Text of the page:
DEMOCRATS AND WHIGS

There was more to party politics, however, than spectacle and organization. Jacksonian politics revolved around issues spawned by the market revolution and the continuing tension between national and sectional loyalties. The central elements of political debate were the government’s stance toward banks, tariffs, currency, and internal improvements, and the balance of power between national and local authority. Although both parties were coalitions of groups with varied, sometimes contradictory approaches to the issues of the day, the market revolution did much to determine their views and makeup. Democrats tended to be alarmed by the widening gap between social classes. They warned that “nonproducers”— bankers, merchants, and speculators—were seeking to use connections with government to enhance their wealth to the disadvantage of the “producing classes” of farmers, artisans, and laborers. They believed the government should adopt a hands-off attitude toward the economy and not award special favors to entrenched economic interests.

“All bank charters, all acts of incorporation,” declared a Democratic newspaper, “are calculated to enhance the power of wealth, produce inequalities among the people and to subvert liberty.” If the national government removed itself from the economy, ordinary Americans could test their abilities in the fair competition of the self-regulating market. The Democratic Party attracted aspiring entrepreneurs who resented government aid to established businessmen, as well as large numbers of farmers and city workingmen suspicious of new corporate enterprises. Poorer farming regions isolated from markets, like the lower Northwest and the southern backcountry, tended to vote Democratic.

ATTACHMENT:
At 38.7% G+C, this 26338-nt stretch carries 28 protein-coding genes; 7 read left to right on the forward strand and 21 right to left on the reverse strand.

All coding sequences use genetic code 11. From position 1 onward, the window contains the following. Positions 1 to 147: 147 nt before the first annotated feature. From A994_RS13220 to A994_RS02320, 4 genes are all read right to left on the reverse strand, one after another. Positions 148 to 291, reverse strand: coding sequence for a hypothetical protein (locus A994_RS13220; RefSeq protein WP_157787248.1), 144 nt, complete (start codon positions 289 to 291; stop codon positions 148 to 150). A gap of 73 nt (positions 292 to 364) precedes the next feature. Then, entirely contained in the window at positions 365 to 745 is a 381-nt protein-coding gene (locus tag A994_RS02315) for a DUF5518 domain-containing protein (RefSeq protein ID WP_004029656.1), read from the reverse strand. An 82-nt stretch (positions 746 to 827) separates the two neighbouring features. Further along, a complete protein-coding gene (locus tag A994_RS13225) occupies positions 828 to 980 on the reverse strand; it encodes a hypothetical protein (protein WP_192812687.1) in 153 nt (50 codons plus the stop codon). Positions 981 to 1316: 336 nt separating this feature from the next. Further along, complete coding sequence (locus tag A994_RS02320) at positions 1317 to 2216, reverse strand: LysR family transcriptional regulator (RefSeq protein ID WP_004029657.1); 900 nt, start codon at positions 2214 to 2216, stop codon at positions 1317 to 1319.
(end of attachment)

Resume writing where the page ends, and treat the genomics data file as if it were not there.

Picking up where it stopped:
County Election, another painting by George Caleb Bingham depicting American democracy in action. In this 1852 work, a voter takes an oath while party workers dispense liquor, seek to persuade voters, and keep track of who has cast ballots. The banner on the pole reads, “The Will of the People the Supreme Law.” The slogan is meant to be ironic. Bingham includes a number of Democratic politicians he accused of cheating him in a recent election.

Whigs united behind the American System, believing that via a protective tariff, a national bank, and aid to internal improvements, the federal government could guide economic development. They were strongest in the Northeast, the most rapidly modernizing region of the country. Most established businessmen and bankers supported their program of government-promoted economic growth, as did farmers in regions near rivers, canals, and the Great Lakes, who benefited from economic changes or hoped to do so. The counties of upstate New York along the Erie Canal, for example, became a Whig stronghold, while more isolated rural communities tended to vote Democratic. Many slaveholders supported the Democrats, believing states’ rights to be slavery’s first line of defense. But like well-to-do merchants and industrialists in the North, the largest southern planters generally voted Whig.

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